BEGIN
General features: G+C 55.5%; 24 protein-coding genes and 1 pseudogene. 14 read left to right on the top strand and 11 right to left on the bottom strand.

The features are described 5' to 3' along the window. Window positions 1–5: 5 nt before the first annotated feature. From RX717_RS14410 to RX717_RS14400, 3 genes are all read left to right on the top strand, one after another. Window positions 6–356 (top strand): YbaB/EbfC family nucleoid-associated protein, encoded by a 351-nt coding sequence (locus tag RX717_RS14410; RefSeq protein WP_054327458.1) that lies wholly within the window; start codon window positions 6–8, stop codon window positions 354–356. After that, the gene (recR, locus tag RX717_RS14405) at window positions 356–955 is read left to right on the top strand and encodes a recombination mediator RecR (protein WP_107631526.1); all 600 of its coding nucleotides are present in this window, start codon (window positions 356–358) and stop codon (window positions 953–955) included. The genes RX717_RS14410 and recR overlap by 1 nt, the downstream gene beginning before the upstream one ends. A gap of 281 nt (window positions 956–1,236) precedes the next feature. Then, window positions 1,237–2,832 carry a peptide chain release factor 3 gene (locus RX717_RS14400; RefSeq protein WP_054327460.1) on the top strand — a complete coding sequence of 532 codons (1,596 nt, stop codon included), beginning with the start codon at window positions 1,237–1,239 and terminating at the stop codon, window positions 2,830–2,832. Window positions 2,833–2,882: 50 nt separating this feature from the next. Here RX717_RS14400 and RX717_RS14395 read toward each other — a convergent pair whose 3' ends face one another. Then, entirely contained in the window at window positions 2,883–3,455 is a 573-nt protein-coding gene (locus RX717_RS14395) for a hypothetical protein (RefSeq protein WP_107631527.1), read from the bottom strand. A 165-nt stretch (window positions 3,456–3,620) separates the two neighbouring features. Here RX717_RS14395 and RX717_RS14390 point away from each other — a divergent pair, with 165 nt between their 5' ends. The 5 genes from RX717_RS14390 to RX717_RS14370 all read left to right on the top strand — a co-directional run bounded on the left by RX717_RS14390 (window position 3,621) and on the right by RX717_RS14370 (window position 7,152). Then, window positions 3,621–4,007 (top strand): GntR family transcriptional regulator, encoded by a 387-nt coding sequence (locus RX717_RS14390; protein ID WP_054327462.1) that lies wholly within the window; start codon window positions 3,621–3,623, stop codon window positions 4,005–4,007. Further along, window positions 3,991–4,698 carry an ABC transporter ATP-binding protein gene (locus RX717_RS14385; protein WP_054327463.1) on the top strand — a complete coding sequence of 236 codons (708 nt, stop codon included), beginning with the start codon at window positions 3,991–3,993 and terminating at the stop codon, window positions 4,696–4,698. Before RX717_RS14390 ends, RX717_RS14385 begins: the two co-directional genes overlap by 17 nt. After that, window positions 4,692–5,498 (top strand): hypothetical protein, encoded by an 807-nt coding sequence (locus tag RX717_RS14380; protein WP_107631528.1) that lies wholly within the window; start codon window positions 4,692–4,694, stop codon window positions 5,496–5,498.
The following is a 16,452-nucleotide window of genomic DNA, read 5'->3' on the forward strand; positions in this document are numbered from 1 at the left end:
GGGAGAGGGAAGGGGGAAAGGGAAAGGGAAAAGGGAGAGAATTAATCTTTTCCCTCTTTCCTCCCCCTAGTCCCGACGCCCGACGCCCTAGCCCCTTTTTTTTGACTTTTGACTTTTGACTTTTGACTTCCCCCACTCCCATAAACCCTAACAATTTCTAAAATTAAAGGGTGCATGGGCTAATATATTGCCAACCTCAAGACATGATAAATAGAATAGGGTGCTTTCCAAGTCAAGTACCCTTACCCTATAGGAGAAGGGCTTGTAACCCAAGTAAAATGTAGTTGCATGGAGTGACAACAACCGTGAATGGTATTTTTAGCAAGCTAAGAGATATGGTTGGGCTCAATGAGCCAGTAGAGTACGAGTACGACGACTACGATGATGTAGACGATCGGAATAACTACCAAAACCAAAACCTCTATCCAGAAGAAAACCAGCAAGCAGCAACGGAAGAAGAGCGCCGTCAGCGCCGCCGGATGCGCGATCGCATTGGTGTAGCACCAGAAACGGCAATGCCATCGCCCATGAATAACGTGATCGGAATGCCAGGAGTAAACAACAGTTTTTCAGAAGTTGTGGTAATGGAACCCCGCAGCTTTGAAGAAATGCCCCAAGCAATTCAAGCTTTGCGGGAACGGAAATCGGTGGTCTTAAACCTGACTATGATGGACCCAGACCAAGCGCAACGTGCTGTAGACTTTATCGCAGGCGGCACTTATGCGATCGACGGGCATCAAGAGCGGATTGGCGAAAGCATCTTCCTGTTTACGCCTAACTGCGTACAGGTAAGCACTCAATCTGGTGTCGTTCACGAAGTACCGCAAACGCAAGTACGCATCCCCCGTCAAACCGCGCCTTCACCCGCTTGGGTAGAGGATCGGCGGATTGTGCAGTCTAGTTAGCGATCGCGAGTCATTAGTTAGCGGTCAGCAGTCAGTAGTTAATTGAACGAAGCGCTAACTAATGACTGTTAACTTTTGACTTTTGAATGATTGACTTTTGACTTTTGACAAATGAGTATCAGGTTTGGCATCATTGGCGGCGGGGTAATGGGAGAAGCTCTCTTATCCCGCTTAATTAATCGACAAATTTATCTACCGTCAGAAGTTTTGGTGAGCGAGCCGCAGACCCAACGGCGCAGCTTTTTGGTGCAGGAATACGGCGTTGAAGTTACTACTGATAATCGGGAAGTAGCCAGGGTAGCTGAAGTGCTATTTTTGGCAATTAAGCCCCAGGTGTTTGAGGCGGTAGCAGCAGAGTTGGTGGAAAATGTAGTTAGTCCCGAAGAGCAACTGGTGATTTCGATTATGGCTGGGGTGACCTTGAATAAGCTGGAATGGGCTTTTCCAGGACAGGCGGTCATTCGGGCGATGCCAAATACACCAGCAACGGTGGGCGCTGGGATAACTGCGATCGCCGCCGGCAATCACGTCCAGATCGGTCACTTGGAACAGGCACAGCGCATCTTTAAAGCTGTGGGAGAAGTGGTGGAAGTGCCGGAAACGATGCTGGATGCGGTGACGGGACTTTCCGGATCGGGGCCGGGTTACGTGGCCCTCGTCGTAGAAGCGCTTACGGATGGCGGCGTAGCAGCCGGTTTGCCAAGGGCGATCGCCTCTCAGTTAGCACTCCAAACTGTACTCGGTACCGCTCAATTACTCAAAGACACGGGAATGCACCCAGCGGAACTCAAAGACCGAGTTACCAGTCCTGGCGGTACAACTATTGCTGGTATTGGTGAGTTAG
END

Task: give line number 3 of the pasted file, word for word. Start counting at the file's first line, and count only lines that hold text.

The following is a 16,452-nucleotide window of genomic DNA, read 5'->3' on the forward strand; positions in this document are numbered from 1 at the left end: